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Ferguson Protester Edward Crawford, Subject of Iconic Photo, Found Dead

Image: Edward Crawford returns a tear gas canister fired by police
Edward Crawford returns a tear gas canister fired by police who were trying to disperse protesters in Ferguson, Mo. on Aug. 13, 2014.Robert Cohen / St. Louis Post-Dispatch via Zuma Press

Edward Crawford, a St. Louis resident who was the subject of an iconic photo epitomizing the 2014 protests in Ferguson, Missouri, is dead.

Crawford was photographed throwing a flaming tear gas canister in an image broadcast widely during the months of unrest that followed the fatal shooting of Michael Brown Jr. by a police officer.

His death was confirmed to NBC News by the St. Louis Office of the Medical Examiner. Investigator Rose Psara said Crawford was pronounced deceased shortly before midnight on Thursday at 1435 Salisbury Street in the Hyde Park neighborhood.

Related: Darren Seals, Ferguson Protest Leader, Found Fatally Shot in Burning Vehicle

The St. Louis Metropolitan Police Department told NBC News that Crawford shot himself in the backseat of a car while it was moving, according to two witnesses who were seated in the front of the car.

Edward Crawford returns a tear gas canister fired by police who were trying to disperse protesters in Ferguson, Mo. on Aug. 13, 2014.Robert Cohen / St. Louis Post-Dispatch via Zuma Press

"The victim began expressing he was distraught over personal matters to the witnesses," said the police department's Public Information Officer Leah Freeman. "The witnesses heard the victim rummaging in the backseat, then heard a gunshot and observed the victim had sustained a gunshot wound to the head."

Crawford was pronounced dead on the scene. Police said an investigation is ongoing and, while initially declared a suicide, the official cause of death will be determined by an autopsy.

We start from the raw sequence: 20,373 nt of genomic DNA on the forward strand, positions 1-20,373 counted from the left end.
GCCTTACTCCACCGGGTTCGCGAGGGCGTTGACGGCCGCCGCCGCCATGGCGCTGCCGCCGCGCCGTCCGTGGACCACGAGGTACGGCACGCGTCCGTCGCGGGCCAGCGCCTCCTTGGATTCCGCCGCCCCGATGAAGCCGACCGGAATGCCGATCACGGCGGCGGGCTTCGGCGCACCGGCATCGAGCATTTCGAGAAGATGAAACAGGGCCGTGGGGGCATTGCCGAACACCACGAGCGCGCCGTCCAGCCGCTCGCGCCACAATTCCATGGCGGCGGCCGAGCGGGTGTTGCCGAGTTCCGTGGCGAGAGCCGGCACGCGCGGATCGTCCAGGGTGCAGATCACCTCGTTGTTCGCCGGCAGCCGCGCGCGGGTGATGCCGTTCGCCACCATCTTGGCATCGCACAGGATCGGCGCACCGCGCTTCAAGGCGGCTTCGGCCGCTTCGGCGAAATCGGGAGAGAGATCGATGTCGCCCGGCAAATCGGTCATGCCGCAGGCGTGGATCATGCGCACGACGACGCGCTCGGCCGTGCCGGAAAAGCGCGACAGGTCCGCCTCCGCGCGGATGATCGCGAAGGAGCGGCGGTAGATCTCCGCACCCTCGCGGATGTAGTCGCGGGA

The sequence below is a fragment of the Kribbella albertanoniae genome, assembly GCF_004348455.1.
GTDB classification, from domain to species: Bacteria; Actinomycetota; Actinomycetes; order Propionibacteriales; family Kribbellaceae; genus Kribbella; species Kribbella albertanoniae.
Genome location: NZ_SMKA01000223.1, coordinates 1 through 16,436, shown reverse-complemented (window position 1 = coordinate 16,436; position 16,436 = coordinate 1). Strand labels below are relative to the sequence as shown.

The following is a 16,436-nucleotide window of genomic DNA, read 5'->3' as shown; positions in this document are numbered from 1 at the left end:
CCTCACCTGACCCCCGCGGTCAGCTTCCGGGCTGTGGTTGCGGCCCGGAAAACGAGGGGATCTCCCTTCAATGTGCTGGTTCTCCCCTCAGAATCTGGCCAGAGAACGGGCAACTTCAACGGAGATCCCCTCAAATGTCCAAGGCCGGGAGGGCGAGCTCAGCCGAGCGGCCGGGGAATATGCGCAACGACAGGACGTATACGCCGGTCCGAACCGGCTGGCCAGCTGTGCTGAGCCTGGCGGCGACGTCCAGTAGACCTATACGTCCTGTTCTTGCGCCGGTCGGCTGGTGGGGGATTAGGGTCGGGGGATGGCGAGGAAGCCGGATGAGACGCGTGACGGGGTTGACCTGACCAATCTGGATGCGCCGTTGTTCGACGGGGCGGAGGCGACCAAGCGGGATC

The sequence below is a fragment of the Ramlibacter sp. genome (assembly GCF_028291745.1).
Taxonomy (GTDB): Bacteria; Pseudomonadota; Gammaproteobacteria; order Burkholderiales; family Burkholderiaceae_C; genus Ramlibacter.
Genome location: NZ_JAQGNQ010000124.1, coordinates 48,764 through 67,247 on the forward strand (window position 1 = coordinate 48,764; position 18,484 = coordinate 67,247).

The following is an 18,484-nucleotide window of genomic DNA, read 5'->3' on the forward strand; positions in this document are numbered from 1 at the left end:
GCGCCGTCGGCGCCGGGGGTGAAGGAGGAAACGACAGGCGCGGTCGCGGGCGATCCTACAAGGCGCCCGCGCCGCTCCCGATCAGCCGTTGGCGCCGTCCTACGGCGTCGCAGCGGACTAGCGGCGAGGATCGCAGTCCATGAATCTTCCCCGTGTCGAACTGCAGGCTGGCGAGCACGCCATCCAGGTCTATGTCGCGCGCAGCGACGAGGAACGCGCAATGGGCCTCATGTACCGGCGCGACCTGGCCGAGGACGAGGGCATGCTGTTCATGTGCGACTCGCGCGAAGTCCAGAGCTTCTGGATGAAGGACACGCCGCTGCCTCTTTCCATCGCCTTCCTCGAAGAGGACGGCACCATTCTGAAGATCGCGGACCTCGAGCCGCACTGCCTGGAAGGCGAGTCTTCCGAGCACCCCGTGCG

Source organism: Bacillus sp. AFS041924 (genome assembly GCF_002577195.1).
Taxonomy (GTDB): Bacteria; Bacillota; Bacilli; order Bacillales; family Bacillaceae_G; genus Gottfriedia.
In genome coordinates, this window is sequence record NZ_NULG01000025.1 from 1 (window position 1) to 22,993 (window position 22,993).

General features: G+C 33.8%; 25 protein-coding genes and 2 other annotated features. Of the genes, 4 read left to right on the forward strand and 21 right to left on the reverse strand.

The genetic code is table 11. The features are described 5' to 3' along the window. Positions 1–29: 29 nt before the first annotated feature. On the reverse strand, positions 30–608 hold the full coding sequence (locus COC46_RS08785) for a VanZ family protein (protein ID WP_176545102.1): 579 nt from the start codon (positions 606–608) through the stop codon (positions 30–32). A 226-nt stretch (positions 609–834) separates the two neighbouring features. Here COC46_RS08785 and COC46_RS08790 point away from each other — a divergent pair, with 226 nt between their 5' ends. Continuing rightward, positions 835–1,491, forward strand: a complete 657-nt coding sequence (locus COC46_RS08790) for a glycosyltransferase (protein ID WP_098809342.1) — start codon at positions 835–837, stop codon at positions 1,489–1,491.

Related: Federal Judge Dismisses Excessive Force Lawsuit Against Police During Ferguson Protests

According to his father, Edward Crawford Sr., the 27-year-old was the father of four young children, had just gotten a new apartment, and was training for a warehouse job.

"I don't believe it was a suicide," the senior Crawford told the St. Louis Post-Dispatch, which first reported the death on Friday morning.

Edward Crawford in a combo selfie posted on his Twitter account on June 28, 2015.Twitter

It's not the first time a notable Ferguson protester has died from gunfire.

In September 2016, the body of Ferguson activist Darren Seals was discovered inside a burning car. Seals had been shot, and police declared the death a homicide.

Related: Ferguson Security Video Renews Anger Over Michael Brown’s Death

In November 2014 on the night a grand jury declined to convict the Ferguson police officer who fatally shot Brown, 20-year-old Deandre Joshua was found shot in the head with severe burns after being lit on fire. Like Seals, Joshua was discovered dead in his own car.

NBC News sent several requests for comment about the death of Edward Crawford to the St. Louis Police Department but did not receive a response.

It is unclear where Crawford's body was found.

On social media, notable leaders of the Black Lives Matter movement and the St. Louis community mourned Crawford's death.

Missouri State Sen. Maria Chappelle-Nadal said that Crawford was a local hero after he famously picked up the tear gas canister and threw it out of the way of protesters.

In the photograph, which won the Pulitzer Prize for breaking news photography in 2015, Crawford appeared to be throwing the canister back at police while wearing a shirt emblazoned with an American flag. The photo came to symbolize anger at police killings of unarmed black youth.

He was later charged for assault and for interfering with a police officer in relation to the tear gas incident.

Crawford posted a photo on his Twitter profile in September 2015 showing him posing next to his iconic image at the offices of the St. Louis Post-Dispatch.

But Crawford told the St. Louis Post-Dispatch in 2015 that he was trying to protect people from the tear gas. and that police were 30 or 40 yards away: "“I can’t even throw a baseball that far, let alone a burning can of tear gas."

"I didn’t throw a burning can back at police," said Crawford. "I threw it out of the way of children."